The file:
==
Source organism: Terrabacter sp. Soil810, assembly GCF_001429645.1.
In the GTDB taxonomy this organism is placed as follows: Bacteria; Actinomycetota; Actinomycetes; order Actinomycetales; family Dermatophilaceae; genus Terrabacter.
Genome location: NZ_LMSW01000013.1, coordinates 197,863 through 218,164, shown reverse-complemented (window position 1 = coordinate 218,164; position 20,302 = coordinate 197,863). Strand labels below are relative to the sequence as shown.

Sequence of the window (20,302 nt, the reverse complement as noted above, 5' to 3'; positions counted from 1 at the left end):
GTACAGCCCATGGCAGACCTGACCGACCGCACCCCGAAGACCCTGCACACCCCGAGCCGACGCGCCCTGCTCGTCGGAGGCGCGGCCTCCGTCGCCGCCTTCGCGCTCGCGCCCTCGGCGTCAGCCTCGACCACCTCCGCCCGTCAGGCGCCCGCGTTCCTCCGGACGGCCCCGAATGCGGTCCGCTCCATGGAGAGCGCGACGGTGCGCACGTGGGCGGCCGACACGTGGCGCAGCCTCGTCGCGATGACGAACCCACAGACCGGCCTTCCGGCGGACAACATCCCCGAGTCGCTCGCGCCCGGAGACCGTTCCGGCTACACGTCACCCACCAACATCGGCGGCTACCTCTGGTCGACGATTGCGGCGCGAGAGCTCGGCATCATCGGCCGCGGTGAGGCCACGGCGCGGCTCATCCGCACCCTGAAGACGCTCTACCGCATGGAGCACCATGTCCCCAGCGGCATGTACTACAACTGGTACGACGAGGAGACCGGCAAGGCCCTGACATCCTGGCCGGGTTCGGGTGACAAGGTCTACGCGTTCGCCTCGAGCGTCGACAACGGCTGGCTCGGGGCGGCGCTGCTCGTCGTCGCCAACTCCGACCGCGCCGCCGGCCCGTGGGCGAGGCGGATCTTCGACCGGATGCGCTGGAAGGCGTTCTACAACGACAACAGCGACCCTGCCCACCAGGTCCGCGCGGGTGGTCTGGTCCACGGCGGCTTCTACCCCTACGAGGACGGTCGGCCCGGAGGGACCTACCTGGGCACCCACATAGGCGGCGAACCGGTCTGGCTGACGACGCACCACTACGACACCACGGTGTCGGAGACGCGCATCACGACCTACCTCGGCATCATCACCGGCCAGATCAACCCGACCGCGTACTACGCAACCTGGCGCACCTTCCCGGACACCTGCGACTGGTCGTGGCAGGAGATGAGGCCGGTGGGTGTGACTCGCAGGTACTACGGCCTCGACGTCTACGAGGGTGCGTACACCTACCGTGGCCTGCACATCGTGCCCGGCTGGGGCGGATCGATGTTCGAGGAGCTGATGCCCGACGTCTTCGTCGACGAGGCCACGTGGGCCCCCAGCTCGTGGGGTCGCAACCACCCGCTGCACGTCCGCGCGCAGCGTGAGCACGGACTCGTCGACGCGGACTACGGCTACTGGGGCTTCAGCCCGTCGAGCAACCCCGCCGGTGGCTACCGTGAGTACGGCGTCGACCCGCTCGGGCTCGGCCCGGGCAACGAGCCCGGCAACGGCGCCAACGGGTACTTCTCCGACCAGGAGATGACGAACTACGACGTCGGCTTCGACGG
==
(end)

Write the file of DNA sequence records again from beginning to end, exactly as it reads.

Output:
Source organism: Terrabacter sp. Soil810, assembly GCF_001429645.1.
In the GTDB taxonomy this organism is placed as follows: Bacteria; Actinomycetota; Actinomycetes; order Actinomycetales; family Dermatophilaceae; genus Terrabacter.
Genome location: NZ_LMSW01000013.1, coordinates 197,863 through 218,164, shown reverse-complemented (window position 1 = coordinate 218,164; position 20,302 = coordinate 197,863). Strand labels below are relative to the sequence as shown.

Sequence of the window (20,302 nt, the reverse complement as noted above, 5' to 3'; positions counted from 1 at the left end):
GTACAGCCCATGGCAGACCTGACCGACCGCACCCCGAAGACCCTGCACACCCCGAGCCGACGCGCCCTGCTCGTCGGAGGCGCGGCCTCCGTCGCCGCCTTCGCGCTCGCGCCCTCGGCGTCAGCCTCGACCACCTCCGCCCGTCAGGCGCCCGCGTTCCTCCGGACGGCCCCGAATGCGGTCCGCTCCATGGAGAGCGCGACGGTGCGCACGTGGGCGGCCGACACGTGGCGCAGCCTCGTCGCGATGACGAACCCACAGACCGGCCTTCCGGCGGACAACATCCCCGAGTCGCTCGCGCCCGGAGACCGTTCCGGCTACACGTCACCCACCAACATCGGCGGCTACCTCTGGTCGACGATTGCGGCGCGAGAGCTCGGCATCATCGGCCGCGGTGAGGCCACGGCGCGGCTCATCCGCACCCTGAAGACGCTCTACCGCATGGAGCACCATGTCCCCAGCGGCATGTACTACAACTGGTACGACGAGGAGACCGGCAAGGCCCTGACATCCTGGCCGGGTTCGGGTGACAAGGTCTACGCGTTCGCCTCGAGCGTCGACAACGGCTGGCTCGGGGCGGCGCTGCTCGTCGTCGCCAACTCCGACCGCGCCGCCGGCCCGTGGGCGAGGCGGATCTTCGACCGGATGCGCTGGAAGGCGTTCTACAACGACAACAGCGACCCTGCCCACCAGGTCCGCGCGGGTGGTCTGGTCCACGGCGGCTTCTACCCCTACGAGGACGGTCGGCCCGGAGGGACCTACCTGGGCACCCACATAGGCGGCGAACCGGTCTGGCTGACGACGCACCACTACGACACCACGGTGTCGGAGACGCGCATCACGACCTACCTCGGCATCATCACCGGCCAGATCAACCCGACCGCGTACTACGCAACCTGGCGCACCTTCCCGGACACCTGCGACTGGTCGTGGCAGGAGATGAGGCCGGTGGGTGTGACTCGCAGGTACTACGGCCTCGACGTCTACGAGGGTGCGTACACCTACCGTGGCCTGCACATCGTGCCCGGCTGGGGCGGATCGATGTTCGAGGAGCTGATGCCCGACGTCTTCGTCGACGAGGCCACGTGGGCCCCCAGCTCGTGGGGTCGCAACCACCCGCTGCACGTCCGCGCGCAGCGTGAGCACGGACTCGTCGACGCGGACTACGGCTACTGGGGCTTCAGCCCGTCGAGCAACCCCGCCGGTGGCTACCGTGAGTACGGCGTCGACCCGCTCGGGCTCGGCCCGGGCAACGAGCCCGGCAACGGCGCCAACGGGTACTTCTCCGACCAGGAGATGACGAACTACGACGTCGGCTTCGACGG